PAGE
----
LEGENDS of Irish music the Fureys & Davey Arthur, will be making their 11th concert appearance in the Burnavon Arts Centre, Cookstown next Friday (February 11).
The band were formed in 1978 literally by accident. George, Paul and Davey were playing in Denmark with their own band called the Buskers and Eddie and Finbar, while touring in Germany were involved in a road accident.
When George, Paul and Davey got news of the accident they immediately travelled to Germany to be with their brothers. They then decided that they should all be playing together and this was the start of the Fureys and Davey Arthur.
Inevitably changes have occurred over 30 years. Their brother Paul died suddenly in June 2002 and Finbar left the band in December 1996.
However George, Eddie and Davey Arthur have continued to delight audiences on their tours and have been releasing a new CD every year.
The oldest of the brothers, Eddie Furey left home in 1966 and travelled to Scotland at the time of the great folk revival where he met and shared accommodation in Edinburgh with then unknown folk singers Billy Connolly, Gerry Rafferty and Alex Campbell, now all famous in their own right.
In 1969 with his brother Finbar, he was the special guest for the Clancys Brothers and Tommy Makem throughout the USA and Canada.
In 1971 he moved to mainland Europe where he toured for seven years with Finbar, building up a huge following particularly in Germany. Dave Stewart from the Eurythmics has credited Eddie as teaching him his first chords on guitar when they met up in the North East of England while Dave was still a teenager.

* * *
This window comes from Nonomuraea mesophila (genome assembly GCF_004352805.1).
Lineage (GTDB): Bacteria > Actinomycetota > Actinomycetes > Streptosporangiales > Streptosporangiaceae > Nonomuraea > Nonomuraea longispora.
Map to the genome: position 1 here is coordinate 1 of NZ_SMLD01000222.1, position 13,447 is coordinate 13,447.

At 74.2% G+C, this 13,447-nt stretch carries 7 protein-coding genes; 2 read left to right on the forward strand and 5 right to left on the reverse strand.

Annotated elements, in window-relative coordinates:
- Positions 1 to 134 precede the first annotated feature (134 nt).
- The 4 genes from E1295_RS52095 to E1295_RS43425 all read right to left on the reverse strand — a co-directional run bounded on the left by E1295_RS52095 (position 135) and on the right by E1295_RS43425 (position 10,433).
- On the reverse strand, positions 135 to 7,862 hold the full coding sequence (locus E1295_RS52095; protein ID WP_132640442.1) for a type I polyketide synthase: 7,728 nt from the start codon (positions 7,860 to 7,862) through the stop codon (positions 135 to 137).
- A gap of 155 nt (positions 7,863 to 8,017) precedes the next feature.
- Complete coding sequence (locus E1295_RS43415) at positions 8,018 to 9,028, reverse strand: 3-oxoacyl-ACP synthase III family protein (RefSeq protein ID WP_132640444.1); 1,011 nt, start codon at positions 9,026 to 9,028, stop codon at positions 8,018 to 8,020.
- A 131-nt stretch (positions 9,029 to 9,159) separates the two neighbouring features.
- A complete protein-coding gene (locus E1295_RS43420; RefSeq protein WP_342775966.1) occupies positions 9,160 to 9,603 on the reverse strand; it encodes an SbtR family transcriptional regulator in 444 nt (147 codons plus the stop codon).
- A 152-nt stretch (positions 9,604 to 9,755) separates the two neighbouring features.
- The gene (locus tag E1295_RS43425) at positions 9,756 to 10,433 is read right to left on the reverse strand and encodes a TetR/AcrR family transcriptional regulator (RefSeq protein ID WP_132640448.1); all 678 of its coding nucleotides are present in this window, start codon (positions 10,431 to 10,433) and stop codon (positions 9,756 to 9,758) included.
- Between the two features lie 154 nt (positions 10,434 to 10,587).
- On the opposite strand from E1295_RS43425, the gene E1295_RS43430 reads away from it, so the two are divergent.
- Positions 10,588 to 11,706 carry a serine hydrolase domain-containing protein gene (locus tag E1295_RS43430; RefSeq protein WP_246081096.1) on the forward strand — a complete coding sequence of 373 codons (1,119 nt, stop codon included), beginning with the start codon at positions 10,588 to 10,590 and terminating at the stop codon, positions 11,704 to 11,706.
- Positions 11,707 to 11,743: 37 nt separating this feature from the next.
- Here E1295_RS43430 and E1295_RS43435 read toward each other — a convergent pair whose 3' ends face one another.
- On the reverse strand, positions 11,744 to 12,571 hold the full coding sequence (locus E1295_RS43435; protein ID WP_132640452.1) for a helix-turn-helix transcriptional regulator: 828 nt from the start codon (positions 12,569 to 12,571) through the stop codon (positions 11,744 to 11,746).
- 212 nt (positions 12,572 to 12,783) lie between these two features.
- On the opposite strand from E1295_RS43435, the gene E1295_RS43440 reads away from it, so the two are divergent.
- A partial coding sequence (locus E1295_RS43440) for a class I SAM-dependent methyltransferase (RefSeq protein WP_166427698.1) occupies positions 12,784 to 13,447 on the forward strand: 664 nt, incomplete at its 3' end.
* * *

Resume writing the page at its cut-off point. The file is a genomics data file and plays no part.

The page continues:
The band became an instant success and had a string of hits including When you were Sweet Sixteen, The Green Fields of France, Red Rose Café, The Old Man, Steal Away, Her Father didn’t like me anyway, Clare to Here and Leaving Nancy.
The Fureys & Davey Arthur are responsible for some of the most stirring music ever to capture the public imagination.
Their folk based music has received standing ovations in some of the biggest concert halls of the world and they credit their musical ability to their parents, Ted and Nora, who were well known musicians themselves.
They encouraged their sons to play music from a very early age and there was live traditional music in their house almost nightly.
Over the years some of their greatest admirers have ranged from the neighbours they grew up with in Ballyfermot to the top sports people and politicians of the world and have performed for leaders such as former Australian Prime Minister John Howard, Irish President Mary McAleese and Pope John Paul. Tony Blair has publicly stated that his favourite peace song of all time is the Fureys “Green Fields of France”.
Don’t miss this great St Patrick’s week concert when you can hear them play the best of Irish music and sing all their hits including ‘I will love you’, ‘When you were sweet 16’, ‘The Green fields of France’, ‘The old man’, ‘Red rose café’, ‘From Clare to here’, ‘Her father didn’t like me anyway’, ‘Leaving Nancy’, ‘Steal away’.